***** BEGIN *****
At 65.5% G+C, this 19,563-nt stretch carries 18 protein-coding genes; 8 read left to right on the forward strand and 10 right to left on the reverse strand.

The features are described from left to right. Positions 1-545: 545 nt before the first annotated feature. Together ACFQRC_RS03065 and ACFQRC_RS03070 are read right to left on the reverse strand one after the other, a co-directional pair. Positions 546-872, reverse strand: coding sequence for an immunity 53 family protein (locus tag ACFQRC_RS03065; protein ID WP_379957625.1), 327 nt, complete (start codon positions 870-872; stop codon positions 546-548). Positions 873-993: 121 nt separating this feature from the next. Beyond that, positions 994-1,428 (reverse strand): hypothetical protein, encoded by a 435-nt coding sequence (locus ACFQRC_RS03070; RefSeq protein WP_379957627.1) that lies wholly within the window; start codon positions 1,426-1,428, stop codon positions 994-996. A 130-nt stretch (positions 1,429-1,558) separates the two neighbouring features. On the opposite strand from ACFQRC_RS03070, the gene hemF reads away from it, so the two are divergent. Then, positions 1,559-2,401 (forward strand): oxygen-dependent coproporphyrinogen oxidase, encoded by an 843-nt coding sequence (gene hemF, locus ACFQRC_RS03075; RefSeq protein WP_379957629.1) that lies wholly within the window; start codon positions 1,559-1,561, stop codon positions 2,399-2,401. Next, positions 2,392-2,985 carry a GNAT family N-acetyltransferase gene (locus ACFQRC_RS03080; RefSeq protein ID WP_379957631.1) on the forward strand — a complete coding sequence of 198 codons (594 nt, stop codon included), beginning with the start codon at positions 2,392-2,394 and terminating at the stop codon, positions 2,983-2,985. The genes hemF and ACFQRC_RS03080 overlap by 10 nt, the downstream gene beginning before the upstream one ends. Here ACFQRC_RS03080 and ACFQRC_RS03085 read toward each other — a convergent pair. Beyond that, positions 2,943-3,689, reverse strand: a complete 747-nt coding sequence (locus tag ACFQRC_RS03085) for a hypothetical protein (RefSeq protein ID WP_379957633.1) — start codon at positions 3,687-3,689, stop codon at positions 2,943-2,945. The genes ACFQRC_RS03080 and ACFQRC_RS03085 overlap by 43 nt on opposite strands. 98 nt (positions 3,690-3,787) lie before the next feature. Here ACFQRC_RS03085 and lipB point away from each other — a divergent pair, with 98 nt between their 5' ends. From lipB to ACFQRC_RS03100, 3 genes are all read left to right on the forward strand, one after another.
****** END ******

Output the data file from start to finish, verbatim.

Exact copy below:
At 65.5% G+C, this 19,563-nt stretch carries 18 protein-coding genes; 8 read left to right on the forward strand and 10 right to left on the reverse strand.

The features are described from left to right. Positions 1-545: 545 nt before the first annotated feature. Together ACFQRC_RS03065 and ACFQRC_RS03070 are read right to left on the reverse strand one after the other, a co-directional pair. Positions 546-872, reverse strand: coding sequence for an immunity 53 family protein (locus tag ACFQRC_RS03065; protein ID WP_379957625.1), 327 nt, complete (start codon positions 870-872; stop codon positions 546-548). Positions 873-993: 121 nt separating this feature from the next. Beyond that, positions 994-1,428 (reverse strand): hypothetical protein, encoded by a 435-nt coding sequence (locus ACFQRC_RS03070; RefSeq protein WP_379957627.1) that lies wholly within the window; start codon positions 1,426-1,428, stop codon positions 994-996. A 130-nt stretch (positions 1,429-1,558) separates the two neighbouring features. On the opposite strand from ACFQRC_RS03070, the gene hemF reads away from it, so the two are divergent. Then, positions 1,559-2,401 (forward strand): oxygen-dependent coproporphyrinogen oxidase, encoded by an 843-nt coding sequence (gene hemF, locus ACFQRC_RS03075; RefSeq protein WP_379957629.1) that lies wholly within the window; start codon positions 1,559-1,561, stop codon positions 2,399-2,401. Next, positions 2,392-2,985 carry a GNAT family N-acetyltransferase gene (locus ACFQRC_RS03080; RefSeq protein ID WP_379957631.1) on the forward strand — a complete coding sequence of 198 codons (594 nt, stop codon included), beginning with the start codon at positions 2,392-2,394 and terminating at the stop codon, positions 2,983-2,985. The genes hemF and ACFQRC_RS03080 overlap by 10 nt, the downstream gene beginning before the upstream one ends. Here ACFQRC_RS03080 and ACFQRC_RS03085 read toward each other — a convergent pair. Beyond that, positions 2,943-3,689, reverse strand: a complete 747-nt coding sequence (locus tag ACFQRC_RS03085) for a hypothetical protein (RefSeq protein ID WP_379957633.1) — start codon at positions 3,687-3,689, stop codon at positions 2,943-2,945. The genes ACFQRC_RS03080 and ACFQRC_RS03085 overlap by 43 nt on opposite strands. 98 nt (positions 3,690-3,787) lie before the next feature. Here ACFQRC_RS03085 and lipB point away from each other — a divergent pair, with 98 nt between their 5' ends. From lipB to ACFQRC_RS03100, 3 genes are all read left to right on the forward strand, one after another.